The Federal Government has been urged to seek and adopt new measures and strategies to ensure continuous funding for the country’s vital social sector; to provide a viable alternative to the dwindling funding from donor countries and international organisations.
Also, members of the National Assembly and civil society organisations have been urged to partner the government in proffering holistic solutions to the current trend and challenges facing adequate and sustainable social sector financing, coupled with the need to harness and strengthen domestic resources for social sector financing in the face of dwindling donors’ funding.
The calls were contained in a release issued by the Executive Director of the Civil Society Legislative Advocacy Centre (CISLAC), Mr. Auwal Musa Ibrahim aka Rafsanjani.
Rafsanjani made the calls ahead of a one-day workshop for National Assembly Members on ‘Understanding Nigeria’s Lower-Middle Income Status and Unlocking Potential for Local Resource Mobilisation for Social Sector Financing’, jointly organised by the House of Representatives Committee on Appropriation in conjunction with CISLAC, which is holding on Monday, July 17 at the Transcorp Hilton Hotel, Abuja
According to him, “The current but unpleasant trend arising from dwindling donors’ resources leaves Nigeria, which is one of the major beneficiaries, with a challenge and no option than to proactively brainstorm, provoke critical discussions and harness potential for domestic resource mobilisation for sustainable social sector financing to inform appropriate legislative decisions and policy directions in Nigeria.
“While adequate and sustainable financing for social sector remains paramount to achieve healthy, secured and developed society, Nigeria’s ailing health, agriculture and education sectors have hitherto suffered from inadequate financing.
The CISLAC boss noted that although donor resources play an integral role in complementing Nigerian governments’ efforts in social sector financing, however, “we must as well not lose sight to acknowledge the present reality and proffer holistic measures to avert the detrimental impacts dwindling donors’ resources may pose to our nation’s social sector investment and development.”
Rafsanjani reiterated that while the fundamental purpose of humanitarian aid by any government is to support the efforts of a receiving nation at revitalising her social sector as well as uplifting the poor from extreme poverty, which renders them unable to attain self-reliance and effectively fight diseases, the present dwindling donors’ resources, if not matched with concrete legislative and policy measures will reverse existing achievements and backpedal development of our nation’s social sector.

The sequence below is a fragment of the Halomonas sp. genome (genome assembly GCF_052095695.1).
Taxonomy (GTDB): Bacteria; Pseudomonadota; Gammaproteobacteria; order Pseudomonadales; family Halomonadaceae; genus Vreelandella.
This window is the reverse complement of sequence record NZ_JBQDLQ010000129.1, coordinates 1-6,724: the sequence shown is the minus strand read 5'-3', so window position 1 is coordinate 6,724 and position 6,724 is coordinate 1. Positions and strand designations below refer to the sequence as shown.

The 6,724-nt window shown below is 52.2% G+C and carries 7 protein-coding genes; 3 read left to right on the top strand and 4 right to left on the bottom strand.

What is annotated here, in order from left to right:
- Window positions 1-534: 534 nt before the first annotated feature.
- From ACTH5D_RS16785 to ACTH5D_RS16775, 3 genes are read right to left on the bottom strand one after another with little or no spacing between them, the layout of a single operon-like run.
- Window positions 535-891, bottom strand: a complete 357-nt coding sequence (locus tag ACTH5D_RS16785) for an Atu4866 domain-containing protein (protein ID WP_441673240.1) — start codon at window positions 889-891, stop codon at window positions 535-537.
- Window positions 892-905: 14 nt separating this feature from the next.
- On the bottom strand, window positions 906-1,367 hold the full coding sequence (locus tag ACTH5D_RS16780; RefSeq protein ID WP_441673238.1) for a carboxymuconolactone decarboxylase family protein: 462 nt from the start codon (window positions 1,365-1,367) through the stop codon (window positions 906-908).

“The rebasing of Nigeria’s GDP has firmed up the nation’s position as an emerging market economy. However, whilst GDP re-basing, Nigeria is fast witnessing downward trend in donors’ resources, practically buttressed by the recent international decisions to withdraw funding for social sector like the European Union (EU) which specifically withdraws financial support for Nigeria, “saying the country has enough resources to meet her developmental needs”;
“There is also Global Alliance for Vaccine Initiative (GAVI) which runs out by 2020 with potentially 7.5 million children losing access to live-saving vaccines annually; United Nations Children’s Fund (UNICEF) warning governments to take full responsibility of their respective nutrition financing while their refusal may lead to another 2.5 million severely acute malnourished children and child mortality in the country.
“Against this backdrop the House of Representatives’ Committee on Appropriation in partnership with CISLAC finds it essential to open critical deliberation on the developmental challenge at hand. It is hoped that a result oriented deliberation will be applied in developing holistic strategies and supporting legislative and policy processes towards domestic resource mobilisation for adequate and sustainable social sector financing in Nigeria”, he added.